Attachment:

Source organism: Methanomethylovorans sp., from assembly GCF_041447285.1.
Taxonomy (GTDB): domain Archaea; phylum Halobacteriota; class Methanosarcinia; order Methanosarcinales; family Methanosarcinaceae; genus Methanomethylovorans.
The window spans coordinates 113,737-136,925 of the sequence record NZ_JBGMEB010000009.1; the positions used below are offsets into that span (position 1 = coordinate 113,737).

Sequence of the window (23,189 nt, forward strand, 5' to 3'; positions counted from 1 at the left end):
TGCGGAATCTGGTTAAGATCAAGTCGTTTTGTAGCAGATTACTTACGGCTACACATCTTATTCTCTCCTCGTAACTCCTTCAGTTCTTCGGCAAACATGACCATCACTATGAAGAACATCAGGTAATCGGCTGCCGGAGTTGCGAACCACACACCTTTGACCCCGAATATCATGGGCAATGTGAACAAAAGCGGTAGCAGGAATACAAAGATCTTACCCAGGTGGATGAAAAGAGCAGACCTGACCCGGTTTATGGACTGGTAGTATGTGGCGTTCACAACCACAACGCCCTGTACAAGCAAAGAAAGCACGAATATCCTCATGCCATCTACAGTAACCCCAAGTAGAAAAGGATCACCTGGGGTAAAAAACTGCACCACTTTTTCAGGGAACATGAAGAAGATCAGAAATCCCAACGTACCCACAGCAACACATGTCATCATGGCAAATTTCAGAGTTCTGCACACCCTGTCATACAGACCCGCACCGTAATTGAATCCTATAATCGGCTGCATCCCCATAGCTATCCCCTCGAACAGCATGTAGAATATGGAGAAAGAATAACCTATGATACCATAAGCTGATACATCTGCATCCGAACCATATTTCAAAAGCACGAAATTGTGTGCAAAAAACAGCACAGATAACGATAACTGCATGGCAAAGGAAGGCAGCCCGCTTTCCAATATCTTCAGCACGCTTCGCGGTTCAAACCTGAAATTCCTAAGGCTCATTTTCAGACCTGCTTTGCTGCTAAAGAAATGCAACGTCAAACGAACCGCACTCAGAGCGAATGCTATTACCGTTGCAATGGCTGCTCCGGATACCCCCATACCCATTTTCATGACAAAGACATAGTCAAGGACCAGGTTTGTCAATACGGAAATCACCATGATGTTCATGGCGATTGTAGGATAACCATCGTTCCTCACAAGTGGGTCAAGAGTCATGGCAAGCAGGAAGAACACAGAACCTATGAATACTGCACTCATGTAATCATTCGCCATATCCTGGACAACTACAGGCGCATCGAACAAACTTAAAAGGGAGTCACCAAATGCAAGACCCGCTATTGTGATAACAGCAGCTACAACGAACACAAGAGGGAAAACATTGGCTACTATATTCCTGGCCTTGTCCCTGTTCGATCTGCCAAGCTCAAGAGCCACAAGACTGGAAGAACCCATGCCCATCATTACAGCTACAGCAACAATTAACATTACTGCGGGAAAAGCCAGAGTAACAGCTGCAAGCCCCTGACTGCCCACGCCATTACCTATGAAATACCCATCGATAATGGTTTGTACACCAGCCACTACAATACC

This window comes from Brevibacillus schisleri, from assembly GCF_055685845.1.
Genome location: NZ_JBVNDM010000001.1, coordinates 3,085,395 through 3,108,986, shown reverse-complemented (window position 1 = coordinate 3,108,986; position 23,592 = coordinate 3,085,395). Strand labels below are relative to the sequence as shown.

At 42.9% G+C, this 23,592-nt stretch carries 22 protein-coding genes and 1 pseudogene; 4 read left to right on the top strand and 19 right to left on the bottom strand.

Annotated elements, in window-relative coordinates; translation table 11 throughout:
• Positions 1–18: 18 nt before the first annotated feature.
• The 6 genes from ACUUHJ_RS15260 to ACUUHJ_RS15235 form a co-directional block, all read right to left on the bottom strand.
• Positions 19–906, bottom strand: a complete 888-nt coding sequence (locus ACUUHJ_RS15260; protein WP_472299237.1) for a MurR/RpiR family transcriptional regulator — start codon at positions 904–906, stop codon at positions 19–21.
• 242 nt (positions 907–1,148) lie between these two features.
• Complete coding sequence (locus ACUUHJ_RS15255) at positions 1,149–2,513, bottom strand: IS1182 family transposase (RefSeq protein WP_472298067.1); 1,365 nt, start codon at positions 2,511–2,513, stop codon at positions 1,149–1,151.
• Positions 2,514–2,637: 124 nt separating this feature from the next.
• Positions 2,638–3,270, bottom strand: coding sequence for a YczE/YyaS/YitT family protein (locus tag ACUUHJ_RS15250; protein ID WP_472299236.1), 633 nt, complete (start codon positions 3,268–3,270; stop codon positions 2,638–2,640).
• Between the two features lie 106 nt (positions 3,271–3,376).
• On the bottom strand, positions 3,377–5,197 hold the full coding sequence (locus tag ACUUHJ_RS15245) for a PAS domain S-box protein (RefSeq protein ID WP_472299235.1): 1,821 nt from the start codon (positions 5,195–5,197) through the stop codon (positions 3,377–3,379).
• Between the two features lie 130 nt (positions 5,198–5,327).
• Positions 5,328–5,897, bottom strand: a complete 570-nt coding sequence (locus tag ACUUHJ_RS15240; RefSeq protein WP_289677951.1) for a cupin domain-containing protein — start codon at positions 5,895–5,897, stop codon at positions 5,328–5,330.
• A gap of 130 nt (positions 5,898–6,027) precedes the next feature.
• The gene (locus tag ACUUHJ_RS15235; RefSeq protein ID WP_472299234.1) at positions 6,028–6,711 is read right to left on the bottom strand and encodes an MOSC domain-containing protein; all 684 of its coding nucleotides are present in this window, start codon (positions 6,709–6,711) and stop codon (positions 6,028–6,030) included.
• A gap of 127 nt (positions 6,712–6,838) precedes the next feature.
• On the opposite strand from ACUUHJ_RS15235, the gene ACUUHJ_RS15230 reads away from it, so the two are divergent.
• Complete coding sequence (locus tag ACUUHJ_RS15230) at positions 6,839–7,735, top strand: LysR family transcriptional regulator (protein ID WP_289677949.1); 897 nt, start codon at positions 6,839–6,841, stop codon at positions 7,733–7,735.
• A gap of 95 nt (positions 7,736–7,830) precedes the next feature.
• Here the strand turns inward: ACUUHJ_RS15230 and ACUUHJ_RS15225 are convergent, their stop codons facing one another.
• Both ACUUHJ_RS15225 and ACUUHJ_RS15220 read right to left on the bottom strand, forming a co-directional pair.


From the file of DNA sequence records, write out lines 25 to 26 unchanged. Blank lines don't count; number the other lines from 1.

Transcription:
• Complete coding sequence (locus tag ACUUHJ_RS15230) at positions 6,839–7,735, top strand: LysR family transcriptional regulator (protein ID WP_289677949.1); 897 nt, start codon at positions 6,839–6,841, stop codon at positions 7,733–7,735.
• A gap of 95 nt (positions 7,736–7,830) precedes the next feature.